All three of my school-aged kids buy school lunch nearly every day. We started by packing all of their lunches in preschool but gradually they have each requested we stop doing that. I’ve read a lot of posts about why moms pack their lunches for their kids, from food-sensitivity reasons to money-saving ones and some others in between, but I’ve yet to read one that presents the opposite argument. So here goes – this is why my kids buy lunch at school, and why they will likely continue to do so indefinitely.
It’s easier. Let’s just get this reason right out of the way. YES it is easier to set up an automatic debit card payment to my kids’ school lunch accounts that replenishes on its own all year long than to make three different lunches every morning. I know that moms do not like to admit that they take the easy road, ever, but in this case, I don’t think that convenience necessarily translates into laziness. Those 15 minutes that I could be packing a lunch are not spent perusing Facebook or sitting on the couch playing Trivia Crack.
I use that time to talk to my kids about their upcoming days at school, remind them of anything important going on that day, or to style the girls’ hair whatever way they’ve asked that morning.I could pack the lunches at night, of course, but that also takes away from our family time and quite frankly, after an entire day of feeding 5 kids (one who is nursing, so I eat a lot too) the last thing I want to do with my evening is prepare even more food.When we have packed lunches in the past, my husband did it a lot too but now he is free to snap bike helmets in place, put socks on little feet and argue with my son about wearing a jacket on the occasional chilly Florida morning. The absence of lunch-making makes our school mornings a little less opening-scene-of-Home-Alone-like and eliminates at least one stressor.
It is something they like to do. I say “no” a lot. Some days I just stop talking so I don’t have to say it anymore. So when our oldest kid came to us in 1st grade and insisted that we stop packing his lunch for him, my knee-jerk reaction was to say “no.” I’m the lunch boss. I won’t be bullied into bowing to the demands of a then-six-year-old kid. But then I thought about it like a rational person and realized that what he was asking was a simple way for me to give him a little bit of control over his own decisions in a safe environment. Also, it was easier on me (see first point).Over time our two other school-aged kids have come to us with the same request and we have granted it. Some days they still ask for a packed lunch, and we grant that too. Saying “yes” to this gives them a chance to make a choice for themselves and feel like when the request to do something independent is a reasonable one, we will say “yes” for once.
It can be cheap and healthy. Parents who pack lunches cite some of these reasons for doing so: it is healthier, it is cheaper and it gives the child a piece of “home” during the school day. The last reason makes the most sense to me and I have enjoyed writing a note or smiley face on a napkin that I’ve put in a lunchbox in the past. I can also pack their favorite foods that way, but my kids aren’t very picky and packing their “favorite” of anything would probably go completely unnoticed. Notes fold up just as nicely to go in homework folders or the front portions of backpacks.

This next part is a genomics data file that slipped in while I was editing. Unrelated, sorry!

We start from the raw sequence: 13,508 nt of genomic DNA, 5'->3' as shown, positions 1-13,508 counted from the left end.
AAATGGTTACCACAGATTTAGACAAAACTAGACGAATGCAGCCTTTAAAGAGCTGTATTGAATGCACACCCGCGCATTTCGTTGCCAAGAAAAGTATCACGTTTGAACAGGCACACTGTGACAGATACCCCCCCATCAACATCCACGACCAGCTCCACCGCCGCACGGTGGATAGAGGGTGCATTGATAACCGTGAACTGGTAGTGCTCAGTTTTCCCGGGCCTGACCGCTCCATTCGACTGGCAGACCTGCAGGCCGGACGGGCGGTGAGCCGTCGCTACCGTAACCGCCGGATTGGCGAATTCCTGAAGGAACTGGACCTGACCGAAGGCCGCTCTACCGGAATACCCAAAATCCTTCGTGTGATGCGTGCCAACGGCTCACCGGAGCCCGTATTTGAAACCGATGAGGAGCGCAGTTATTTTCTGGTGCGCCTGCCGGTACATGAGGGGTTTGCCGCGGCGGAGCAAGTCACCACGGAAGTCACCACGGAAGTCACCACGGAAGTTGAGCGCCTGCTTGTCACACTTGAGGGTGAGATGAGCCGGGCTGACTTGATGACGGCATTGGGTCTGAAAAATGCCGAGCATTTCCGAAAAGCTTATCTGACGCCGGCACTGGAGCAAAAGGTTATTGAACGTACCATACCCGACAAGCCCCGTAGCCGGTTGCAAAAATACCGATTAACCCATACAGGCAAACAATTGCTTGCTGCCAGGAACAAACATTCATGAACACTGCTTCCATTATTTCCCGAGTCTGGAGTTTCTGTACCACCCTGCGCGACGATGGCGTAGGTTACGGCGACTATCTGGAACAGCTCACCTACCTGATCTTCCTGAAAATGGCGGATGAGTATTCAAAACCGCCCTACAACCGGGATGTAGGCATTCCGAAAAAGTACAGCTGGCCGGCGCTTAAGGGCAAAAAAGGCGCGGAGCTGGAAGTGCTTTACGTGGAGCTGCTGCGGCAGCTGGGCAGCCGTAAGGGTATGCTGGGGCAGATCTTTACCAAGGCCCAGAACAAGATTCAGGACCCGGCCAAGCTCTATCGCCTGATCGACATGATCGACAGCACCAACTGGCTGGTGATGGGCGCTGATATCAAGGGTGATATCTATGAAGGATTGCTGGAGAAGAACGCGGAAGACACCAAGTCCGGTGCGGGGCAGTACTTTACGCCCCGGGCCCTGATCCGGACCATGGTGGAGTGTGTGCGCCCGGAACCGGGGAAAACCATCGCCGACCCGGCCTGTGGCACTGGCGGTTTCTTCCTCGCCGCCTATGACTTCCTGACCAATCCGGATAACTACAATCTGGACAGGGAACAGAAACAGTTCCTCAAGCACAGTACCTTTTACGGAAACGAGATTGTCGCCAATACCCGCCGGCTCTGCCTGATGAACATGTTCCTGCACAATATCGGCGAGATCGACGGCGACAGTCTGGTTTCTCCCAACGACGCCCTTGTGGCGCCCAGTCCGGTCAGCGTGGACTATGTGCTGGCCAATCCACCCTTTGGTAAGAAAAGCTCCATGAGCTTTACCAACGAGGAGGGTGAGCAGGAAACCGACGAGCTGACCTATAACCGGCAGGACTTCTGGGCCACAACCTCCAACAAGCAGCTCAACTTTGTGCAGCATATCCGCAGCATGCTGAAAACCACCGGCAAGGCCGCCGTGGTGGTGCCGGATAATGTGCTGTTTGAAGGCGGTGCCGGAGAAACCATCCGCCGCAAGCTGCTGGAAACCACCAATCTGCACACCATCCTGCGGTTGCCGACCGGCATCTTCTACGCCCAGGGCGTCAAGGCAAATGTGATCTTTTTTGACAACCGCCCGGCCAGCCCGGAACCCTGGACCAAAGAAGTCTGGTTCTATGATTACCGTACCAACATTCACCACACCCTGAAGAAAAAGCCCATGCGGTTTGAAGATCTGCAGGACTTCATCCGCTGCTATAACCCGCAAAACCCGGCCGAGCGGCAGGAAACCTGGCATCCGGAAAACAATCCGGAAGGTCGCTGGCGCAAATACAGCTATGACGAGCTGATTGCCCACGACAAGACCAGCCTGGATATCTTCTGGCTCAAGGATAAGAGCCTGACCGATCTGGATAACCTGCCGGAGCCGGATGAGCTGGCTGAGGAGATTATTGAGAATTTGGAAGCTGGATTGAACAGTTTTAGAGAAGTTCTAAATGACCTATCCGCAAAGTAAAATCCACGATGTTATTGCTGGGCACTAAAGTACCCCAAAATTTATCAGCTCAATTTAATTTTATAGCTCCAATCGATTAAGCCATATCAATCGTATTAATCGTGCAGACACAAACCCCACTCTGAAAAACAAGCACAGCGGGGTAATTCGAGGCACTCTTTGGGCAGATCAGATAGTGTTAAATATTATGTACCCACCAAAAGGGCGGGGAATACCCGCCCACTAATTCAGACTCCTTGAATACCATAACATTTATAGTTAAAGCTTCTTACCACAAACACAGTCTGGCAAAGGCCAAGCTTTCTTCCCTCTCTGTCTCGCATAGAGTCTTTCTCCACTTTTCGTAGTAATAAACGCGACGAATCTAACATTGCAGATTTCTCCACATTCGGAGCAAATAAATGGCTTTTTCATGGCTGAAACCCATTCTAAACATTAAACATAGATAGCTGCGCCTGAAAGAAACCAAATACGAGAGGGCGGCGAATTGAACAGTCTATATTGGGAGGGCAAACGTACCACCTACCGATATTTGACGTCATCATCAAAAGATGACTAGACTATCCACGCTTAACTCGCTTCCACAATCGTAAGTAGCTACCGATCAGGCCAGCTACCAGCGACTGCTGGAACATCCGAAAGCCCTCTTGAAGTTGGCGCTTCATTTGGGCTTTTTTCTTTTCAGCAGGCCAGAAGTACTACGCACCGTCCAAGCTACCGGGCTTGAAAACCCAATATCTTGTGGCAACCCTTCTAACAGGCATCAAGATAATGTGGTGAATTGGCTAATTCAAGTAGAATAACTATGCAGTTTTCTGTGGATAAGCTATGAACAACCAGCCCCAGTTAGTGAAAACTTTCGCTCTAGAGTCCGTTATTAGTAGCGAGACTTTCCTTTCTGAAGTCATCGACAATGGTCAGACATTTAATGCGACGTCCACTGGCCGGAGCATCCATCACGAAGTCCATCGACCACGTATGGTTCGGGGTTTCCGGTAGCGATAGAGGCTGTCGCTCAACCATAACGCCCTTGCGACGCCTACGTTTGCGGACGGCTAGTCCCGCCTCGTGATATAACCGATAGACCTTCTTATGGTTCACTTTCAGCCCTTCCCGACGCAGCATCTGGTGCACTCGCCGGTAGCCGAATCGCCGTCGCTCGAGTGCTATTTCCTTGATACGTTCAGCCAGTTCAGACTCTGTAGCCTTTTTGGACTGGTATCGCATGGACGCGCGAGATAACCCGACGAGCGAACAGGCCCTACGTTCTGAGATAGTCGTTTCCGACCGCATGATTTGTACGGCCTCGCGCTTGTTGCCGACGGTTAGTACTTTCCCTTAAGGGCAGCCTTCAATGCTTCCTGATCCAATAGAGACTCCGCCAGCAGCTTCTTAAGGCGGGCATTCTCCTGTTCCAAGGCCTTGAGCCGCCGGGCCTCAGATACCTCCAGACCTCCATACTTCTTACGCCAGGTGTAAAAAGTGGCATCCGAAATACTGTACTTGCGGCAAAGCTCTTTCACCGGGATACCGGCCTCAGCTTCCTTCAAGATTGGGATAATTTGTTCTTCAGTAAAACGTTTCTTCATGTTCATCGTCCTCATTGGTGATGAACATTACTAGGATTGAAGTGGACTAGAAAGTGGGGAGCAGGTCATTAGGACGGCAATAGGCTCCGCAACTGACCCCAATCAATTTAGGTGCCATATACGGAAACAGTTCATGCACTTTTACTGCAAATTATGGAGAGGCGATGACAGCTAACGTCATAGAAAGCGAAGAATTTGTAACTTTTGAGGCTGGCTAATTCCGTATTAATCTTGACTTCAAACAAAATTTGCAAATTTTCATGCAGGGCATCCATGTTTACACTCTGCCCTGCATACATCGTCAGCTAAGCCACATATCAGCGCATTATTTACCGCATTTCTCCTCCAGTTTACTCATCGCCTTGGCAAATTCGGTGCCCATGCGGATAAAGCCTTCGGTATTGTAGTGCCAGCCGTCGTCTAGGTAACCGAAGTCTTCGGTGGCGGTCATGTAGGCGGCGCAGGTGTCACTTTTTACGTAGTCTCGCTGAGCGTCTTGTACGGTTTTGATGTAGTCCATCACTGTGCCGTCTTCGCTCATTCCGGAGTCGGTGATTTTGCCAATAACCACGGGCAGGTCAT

If I really strategized, I could make my kids’ lunches for cheaper than what we pay per lunch, per day, but the cost is still pretty affordable and what they get for that price is more than worth the cost (most days). With 7 family members, we don’t ever have leftovers so packing a Thermos with soup or spaghetti from the night before (for 3 people) is out of the question. YES I could make more dinner the night before to accomplish this, but usually that means adding an extra casserole dish or firing up a second Crock Pot which is actually more of a hassle for me. In order to send leftovers or something other than a PB&J, I have to make something new so it is not as cost effective as it might be for other families.
As for the healthy thing – if your family eats organic-only or has food restrictions, you probably fare better to pack lunches for your kids. For the families like ours who can eat just about anything and prepare pretty healthy meals at home, a school lunch is healthy enough. I’ve gone to eat with my kids a few times at the school and have been pleasantly surprised at the healthy choices they’ve been offered, and the requirements that they take a milk, fruit and grain before they can exit the lunch line. They don’t always eat the healthy things, but the same can be said of the lunches we packed too. I’ve opened many a lunch bag and found fruit snacks, juice boxes and Goldfish crackers gone, but an entire sandwich still in tact.
If you pack lunches for your kids and feel strongly that it is the right decision, I support you. For the families who feel guilty setting up an automatic payment plan, or relying on free or reduced-price lunch plans, and sending their kids to school sans lunchbox – don’t feel bad for a second. School lunches are a perfectly acceptable way to feed your children, and if your little ones are anything like mine, they will love the experience anyway.